Thrombosis, more commonly known as blood clotting, is a dangerous and life-threatening condition. Globally, one in four people dies from conditions caused by thrombosis, making it a leading cause of death worldwide.
Concerningly, with technological advances and shifting work patterns, many of us lead increasingly sedentary lifestyles, increasing our risk of thrombosis. Do you sit at a desk for work or enjoy sitting and watching TV in the evening? You could be at high risk.
This is because when we sit for long periods of time, it enables the pooling of blood in the veins, leading to clot formation, known as deep vein thrombosis (DVT). These clots can then break off and travel to other parts of the body, causing harmful effects. For example, if a clot travels to the lungs it leads to a potentially deadly condition called pulmonary embolism (PE).
In light of this risk, World Thrombosis Day’s (WTD) theme this year is “Move Against Thrombosis”. WTD aims to raise awareness about the risks of thrombosis and encourage and empower people to take preventative action against it.
Signs you’re not moving enough
So how can you know if you are not moving enough and subsequently are at risk of thrombosis?
Globally, one in four adults does not meet recommended levels of physical activity. The goal of 10,000 steps is widely circulated, but even taking 7,000 steps a day can have a statistically significant positive impact on health, says Dr Helen Okoye, a leading thrombosis specialist who is part of the WTD campaign steering committee. If you’re moving less than this, it is important to walk more! Steps can be tracked and monitored on most smartphones and watches.
But crucially, even when living a generally active life, time spent sedentary poses a risk to health. WHO states that we should limit the amount of time spent being sedentary. Replacing sedentary time with physical activity of any intensity (including light intensity) provides health benefits.
To monitor this, sitting down for too long has physical effects on the body that can also be used as tell-tale signals to move more. If you frequently sit in front of a screen, you may experience symptoms such as difficulty sleeping, low energy, poor posture, weight gain, lack of focus, constipation, tight hips and hamstrings, stiff neck and shoulders, and back pain.
If you’re experiencing any of these symptoms, it is vital to take action to increase your movement.
Reducing your risk of thrombosis does not require a drastic life overhaul; a few simple changes can increase your chances of a healthy life.
Five ways to move more
Here are five easy ways to break up your time sitting still. Get your friends involved and try to make one or all of these a regular habit in your day-to-day life.
First, take intentional breaks throughout your day, as recommended by Dr. Okoye. Whether it’s stepping outside for a few minutes, engaging in a conversation with a colleague, or going for a short walk to grab a snack or coffee, these moments of movement significantly reduce the risk of thrombosis. It’s important to recognize that it’s the cumulative effect of these small movements that truly matters. The key is to integrate movement into every aspect of your life.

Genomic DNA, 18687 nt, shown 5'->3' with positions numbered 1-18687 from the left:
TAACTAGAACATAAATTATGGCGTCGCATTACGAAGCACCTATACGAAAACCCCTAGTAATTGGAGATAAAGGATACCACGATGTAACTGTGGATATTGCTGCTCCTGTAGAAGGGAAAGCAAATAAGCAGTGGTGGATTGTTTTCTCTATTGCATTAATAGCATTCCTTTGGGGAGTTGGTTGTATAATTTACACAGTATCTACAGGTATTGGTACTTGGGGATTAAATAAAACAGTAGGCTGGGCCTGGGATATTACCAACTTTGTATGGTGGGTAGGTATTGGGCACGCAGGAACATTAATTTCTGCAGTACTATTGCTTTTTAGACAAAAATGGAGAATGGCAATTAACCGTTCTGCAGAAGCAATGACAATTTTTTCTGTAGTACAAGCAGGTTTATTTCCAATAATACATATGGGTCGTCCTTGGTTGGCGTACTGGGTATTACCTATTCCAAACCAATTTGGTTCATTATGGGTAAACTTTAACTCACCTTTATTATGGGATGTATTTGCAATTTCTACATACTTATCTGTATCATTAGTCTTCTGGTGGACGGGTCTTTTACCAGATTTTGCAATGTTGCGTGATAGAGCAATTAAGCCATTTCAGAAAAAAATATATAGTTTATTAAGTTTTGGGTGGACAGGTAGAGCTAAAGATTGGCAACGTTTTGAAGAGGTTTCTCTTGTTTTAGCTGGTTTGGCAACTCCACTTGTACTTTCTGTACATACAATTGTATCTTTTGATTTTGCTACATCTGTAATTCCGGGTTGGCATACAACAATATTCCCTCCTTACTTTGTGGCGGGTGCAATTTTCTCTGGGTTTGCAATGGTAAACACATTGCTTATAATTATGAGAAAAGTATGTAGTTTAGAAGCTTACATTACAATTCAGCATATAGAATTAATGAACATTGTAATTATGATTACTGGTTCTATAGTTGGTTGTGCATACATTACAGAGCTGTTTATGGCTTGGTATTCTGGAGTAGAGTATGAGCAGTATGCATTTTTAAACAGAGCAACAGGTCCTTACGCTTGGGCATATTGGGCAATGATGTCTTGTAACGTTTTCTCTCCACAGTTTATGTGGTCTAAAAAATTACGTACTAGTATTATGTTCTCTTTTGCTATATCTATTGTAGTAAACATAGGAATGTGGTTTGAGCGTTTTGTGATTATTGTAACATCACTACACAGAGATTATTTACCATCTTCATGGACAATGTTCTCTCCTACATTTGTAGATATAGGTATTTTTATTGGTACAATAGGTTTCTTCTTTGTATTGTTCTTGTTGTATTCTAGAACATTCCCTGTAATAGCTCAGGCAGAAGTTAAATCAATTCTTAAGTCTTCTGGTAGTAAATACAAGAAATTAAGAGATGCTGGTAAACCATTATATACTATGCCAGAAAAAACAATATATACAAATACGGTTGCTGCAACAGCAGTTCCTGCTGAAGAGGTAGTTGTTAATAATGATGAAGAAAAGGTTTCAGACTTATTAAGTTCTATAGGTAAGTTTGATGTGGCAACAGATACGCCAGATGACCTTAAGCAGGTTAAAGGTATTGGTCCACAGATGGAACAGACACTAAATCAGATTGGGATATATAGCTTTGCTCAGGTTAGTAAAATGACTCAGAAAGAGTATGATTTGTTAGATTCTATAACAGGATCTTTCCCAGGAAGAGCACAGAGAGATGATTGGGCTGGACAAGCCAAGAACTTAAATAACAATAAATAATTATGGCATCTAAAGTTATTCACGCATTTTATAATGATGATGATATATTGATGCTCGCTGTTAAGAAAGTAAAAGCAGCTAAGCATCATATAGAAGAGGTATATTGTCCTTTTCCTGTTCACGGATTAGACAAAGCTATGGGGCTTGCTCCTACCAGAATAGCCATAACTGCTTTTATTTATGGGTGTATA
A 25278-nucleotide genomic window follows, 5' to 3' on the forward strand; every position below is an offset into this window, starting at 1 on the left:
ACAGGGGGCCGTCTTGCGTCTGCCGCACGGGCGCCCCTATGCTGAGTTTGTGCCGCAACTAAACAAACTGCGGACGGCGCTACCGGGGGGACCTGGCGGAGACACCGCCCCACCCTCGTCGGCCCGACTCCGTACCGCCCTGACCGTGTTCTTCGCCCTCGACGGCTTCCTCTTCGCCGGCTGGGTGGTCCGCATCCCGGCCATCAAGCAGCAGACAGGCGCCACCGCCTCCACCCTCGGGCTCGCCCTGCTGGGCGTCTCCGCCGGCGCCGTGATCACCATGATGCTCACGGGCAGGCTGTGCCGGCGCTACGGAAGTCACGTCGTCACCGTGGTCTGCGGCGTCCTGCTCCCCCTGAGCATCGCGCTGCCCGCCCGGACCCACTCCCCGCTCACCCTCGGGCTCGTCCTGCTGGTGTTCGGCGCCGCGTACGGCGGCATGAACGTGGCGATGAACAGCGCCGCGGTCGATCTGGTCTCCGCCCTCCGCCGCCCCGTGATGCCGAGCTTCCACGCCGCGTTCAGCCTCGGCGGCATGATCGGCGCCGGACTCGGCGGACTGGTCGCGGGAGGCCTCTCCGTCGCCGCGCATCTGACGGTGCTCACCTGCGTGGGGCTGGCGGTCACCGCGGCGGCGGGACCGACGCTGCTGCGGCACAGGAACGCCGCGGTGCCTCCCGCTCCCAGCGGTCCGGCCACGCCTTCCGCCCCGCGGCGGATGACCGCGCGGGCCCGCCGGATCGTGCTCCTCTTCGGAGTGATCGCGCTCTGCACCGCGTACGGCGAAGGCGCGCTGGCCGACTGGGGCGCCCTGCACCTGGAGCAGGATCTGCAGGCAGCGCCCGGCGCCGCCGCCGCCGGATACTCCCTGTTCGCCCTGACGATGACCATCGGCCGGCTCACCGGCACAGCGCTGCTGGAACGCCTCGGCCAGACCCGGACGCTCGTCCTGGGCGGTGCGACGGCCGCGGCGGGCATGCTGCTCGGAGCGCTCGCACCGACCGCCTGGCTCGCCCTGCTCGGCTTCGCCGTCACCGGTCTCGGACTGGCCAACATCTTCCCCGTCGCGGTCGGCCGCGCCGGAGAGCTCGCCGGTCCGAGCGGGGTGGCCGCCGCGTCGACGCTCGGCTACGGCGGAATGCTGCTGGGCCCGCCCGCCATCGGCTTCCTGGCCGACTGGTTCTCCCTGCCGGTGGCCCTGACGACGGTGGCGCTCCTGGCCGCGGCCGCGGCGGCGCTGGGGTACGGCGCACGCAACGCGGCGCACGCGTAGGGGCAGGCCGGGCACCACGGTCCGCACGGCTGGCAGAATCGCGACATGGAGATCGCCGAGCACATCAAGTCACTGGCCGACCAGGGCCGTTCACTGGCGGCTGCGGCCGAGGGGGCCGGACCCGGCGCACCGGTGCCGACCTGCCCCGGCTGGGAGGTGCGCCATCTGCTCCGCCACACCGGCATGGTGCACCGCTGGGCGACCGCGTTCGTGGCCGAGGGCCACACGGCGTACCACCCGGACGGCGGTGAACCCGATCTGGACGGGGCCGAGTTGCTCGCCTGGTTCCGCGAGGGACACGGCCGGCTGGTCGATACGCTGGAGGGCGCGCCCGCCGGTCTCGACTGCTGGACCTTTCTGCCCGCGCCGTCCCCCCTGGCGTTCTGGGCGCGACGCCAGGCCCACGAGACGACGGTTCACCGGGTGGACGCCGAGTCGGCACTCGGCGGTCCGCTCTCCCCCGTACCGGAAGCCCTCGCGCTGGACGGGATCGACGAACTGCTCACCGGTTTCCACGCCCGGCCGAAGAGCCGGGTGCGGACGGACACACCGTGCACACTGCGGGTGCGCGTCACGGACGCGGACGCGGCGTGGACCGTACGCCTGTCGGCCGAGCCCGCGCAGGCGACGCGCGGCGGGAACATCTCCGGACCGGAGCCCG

Secondly, prioritize walking more. There are numerous ways to increase the amount you walk and achieve the goal of 7,000 steps per day. Consider switching to walking meetings and phone calls, opting for the stairs instead of elevators, parking a bit farther away from your destination, and scheduling a dedicated 15 to 30-minute walk each day.
Additionally, incorporate more stretching into your routine. Take advantage of standing breaks or leisure time and engage in exercises or stretches. Even dedicating a short period of time to exercise or stretching can have a positive impact on your overall health. You can find brief yoga or stretching videos on platforms like YouTube, which effectively help release stress and relieve muscle tension. Alternatively, challenge yourself to perform simple exercises, such as five lunges every hour.
For a fun and lively approach, organize dance breaks with colleagues or friends. While it may seem silly, dancing together can bring joy, boost positive energy, and significantly reduce the risk of thrombosis.
Lastly, make it a habit to stand more, advises Dr Okoye. “During your work week, try to stay in motion whenever possible. Stand up while you’re talking on the phone or if a colleague stops at your desk for a chat, and go for a walk during lunchtime,” she concludes.
By making these changes a daily habit, not only will you reduce your chances of thrombosis, but it can also have a positive impact on your mental and physical health. Movement releases endorphins, which boost energy levels, and serotonin, which uplifts mood.